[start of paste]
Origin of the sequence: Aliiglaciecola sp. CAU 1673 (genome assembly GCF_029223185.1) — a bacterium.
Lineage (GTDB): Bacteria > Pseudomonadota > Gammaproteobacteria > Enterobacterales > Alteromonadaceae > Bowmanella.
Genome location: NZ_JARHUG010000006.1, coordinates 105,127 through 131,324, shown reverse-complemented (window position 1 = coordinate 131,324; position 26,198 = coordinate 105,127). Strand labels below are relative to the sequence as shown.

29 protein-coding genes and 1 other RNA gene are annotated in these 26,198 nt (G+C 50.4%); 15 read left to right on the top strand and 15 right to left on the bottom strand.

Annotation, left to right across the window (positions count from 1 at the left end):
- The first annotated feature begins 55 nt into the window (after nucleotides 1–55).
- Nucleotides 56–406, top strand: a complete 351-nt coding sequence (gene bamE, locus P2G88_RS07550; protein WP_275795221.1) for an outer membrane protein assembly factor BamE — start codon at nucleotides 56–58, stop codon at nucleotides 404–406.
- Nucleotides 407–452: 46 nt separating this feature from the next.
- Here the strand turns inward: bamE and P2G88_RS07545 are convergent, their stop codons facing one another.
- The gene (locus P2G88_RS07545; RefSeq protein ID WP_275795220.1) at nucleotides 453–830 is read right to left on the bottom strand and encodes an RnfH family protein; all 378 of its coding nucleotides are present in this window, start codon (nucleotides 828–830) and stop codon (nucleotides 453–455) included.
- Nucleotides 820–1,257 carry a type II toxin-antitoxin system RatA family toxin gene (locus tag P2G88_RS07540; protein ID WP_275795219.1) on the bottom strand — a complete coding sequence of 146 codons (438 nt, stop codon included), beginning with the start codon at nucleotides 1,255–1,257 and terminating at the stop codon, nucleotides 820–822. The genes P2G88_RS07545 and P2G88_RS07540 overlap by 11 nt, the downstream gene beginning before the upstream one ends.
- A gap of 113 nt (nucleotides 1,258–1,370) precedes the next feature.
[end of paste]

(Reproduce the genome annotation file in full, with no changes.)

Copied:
Origin of the sequence: Aliiglaciecola sp. CAU 1673 (genome assembly GCF_029223185.1) — a bacterium.
Lineage (GTDB): Bacteria > Pseudomonadota > Gammaproteobacteria > Enterobacterales > Alteromonadaceae > Bowmanella.
Genome location: NZ_JARHUG010000006.1, coordinates 105,127 through 131,324, shown reverse-complemented (window position 1 = coordinate 131,324; position 26,198 = coordinate 105,127). Strand labels below are relative to the sequence as shown.

29 protein-coding genes and 1 other RNA gene are annotated in these 26,198 nt (G+C 50.4%); 15 read left to right on the top strand and 15 right to left on the bottom strand.

Annotation, left to right across the window (positions count from 1 at the left end):
- The first annotated feature begins 55 nt into the window (after nucleotides 1–55).
- Nucleotides 56–406, top strand: a complete 351-nt coding sequence (gene bamE, locus P2G88_RS07550; protein WP_275795221.1) for an outer membrane protein assembly factor BamE — start codon at nucleotides 56–58, stop codon at nucleotides 404–406.
- Nucleotides 407–452: 46 nt separating this feature from the next.
- Here the strand turns inward: bamE and P2G88_RS07545 are convergent, their stop codons facing one another.
- The gene (locus P2G88_RS07545; RefSeq protein ID WP_275795220.1) at nucleotides 453–830 is read right to left on the bottom strand and encodes an RnfH family protein; all 378 of its coding nucleotides are present in this window, start codon (nucleotides 828–830) and stop codon (nucleotides 453–455) included.
- Nucleotides 820–1,257 carry a type II toxin-antitoxin system RatA family toxin gene (locus tag P2G88_RS07540; protein ID WP_275795219.1) on the bottom strand — a complete coding sequence of 146 codons (438 nt, stop codon included), beginning with the start codon at nucleotides 1,255–1,257 and terminating at the stop codon, nucleotides 820–822. The genes P2G88_RS07545 and P2G88_RS07540 overlap by 11 nt, the downstream gene beginning before the upstream one ends.
- A gap of 113 nt (nucleotides 1,258–1,370) precedes the next feature.